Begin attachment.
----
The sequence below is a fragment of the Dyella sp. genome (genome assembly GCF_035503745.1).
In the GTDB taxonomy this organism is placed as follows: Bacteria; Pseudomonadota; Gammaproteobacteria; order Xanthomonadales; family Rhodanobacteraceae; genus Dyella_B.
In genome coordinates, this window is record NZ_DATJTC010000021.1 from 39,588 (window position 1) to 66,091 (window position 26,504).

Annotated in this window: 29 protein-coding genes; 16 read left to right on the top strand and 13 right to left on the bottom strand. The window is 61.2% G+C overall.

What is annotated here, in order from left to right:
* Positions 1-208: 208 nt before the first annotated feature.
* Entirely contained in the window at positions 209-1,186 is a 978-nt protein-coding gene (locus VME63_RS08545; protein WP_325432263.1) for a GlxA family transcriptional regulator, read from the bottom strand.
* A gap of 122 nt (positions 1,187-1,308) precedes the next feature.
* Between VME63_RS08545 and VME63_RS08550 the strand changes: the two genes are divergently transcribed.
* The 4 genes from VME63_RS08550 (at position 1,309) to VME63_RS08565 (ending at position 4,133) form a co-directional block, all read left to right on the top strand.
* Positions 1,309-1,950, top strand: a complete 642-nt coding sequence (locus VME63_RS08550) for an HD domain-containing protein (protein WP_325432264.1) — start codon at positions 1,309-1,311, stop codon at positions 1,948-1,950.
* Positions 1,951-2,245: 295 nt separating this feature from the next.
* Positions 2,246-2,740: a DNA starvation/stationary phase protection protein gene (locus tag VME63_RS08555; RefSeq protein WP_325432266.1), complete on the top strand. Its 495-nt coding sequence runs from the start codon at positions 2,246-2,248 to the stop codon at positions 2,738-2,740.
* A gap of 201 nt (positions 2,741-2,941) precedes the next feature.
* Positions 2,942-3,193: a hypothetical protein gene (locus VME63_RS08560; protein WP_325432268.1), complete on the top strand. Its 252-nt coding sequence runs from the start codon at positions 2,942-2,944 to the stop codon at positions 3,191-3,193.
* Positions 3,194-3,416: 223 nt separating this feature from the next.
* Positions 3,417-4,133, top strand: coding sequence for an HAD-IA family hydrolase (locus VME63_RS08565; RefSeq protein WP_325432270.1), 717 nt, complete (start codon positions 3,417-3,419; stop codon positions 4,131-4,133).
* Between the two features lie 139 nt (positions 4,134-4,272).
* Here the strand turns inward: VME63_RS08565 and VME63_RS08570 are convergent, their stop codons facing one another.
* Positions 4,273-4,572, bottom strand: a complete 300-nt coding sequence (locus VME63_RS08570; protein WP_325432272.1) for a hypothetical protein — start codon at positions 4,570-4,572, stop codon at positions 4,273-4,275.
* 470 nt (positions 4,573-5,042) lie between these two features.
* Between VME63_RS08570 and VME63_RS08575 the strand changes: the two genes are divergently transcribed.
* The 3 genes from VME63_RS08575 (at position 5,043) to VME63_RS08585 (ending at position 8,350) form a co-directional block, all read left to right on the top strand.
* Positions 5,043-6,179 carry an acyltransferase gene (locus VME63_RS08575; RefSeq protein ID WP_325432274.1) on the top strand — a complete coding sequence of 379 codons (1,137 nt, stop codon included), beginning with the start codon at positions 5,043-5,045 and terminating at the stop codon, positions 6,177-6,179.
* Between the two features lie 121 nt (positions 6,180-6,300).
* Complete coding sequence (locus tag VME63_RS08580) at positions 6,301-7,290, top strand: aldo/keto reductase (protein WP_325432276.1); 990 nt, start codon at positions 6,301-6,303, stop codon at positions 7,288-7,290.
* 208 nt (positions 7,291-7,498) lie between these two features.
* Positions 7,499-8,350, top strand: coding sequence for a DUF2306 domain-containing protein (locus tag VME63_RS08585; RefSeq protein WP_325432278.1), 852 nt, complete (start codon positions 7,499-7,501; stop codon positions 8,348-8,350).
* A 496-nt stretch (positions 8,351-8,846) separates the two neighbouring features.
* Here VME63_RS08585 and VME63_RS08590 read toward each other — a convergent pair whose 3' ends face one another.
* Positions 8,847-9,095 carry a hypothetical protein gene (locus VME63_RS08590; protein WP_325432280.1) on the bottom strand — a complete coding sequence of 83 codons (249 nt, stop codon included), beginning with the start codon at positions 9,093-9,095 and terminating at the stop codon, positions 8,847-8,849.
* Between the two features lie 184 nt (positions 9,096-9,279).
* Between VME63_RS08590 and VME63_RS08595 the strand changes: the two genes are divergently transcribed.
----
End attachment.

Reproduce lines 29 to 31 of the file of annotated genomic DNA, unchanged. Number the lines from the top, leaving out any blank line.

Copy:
* A 496-nt stretch (positions 8,351-8,846) separates the two neighbouring features.
* Here VME63_RS08585 and VME63_RS08590 read toward each other — a convergent pair whose 3' ends face one another.
* Positions 8,847-9,095 carry a hypothetical protein gene (locus VME63_RS08590; protein WP_325432280.1) on the bottom strand — a complete coding sequence of 83 codons (249 nt, stop codon included), beginning with the start codon at positions 9,093-9,095 and terminating at the stop codon, positions 8,847-8,849.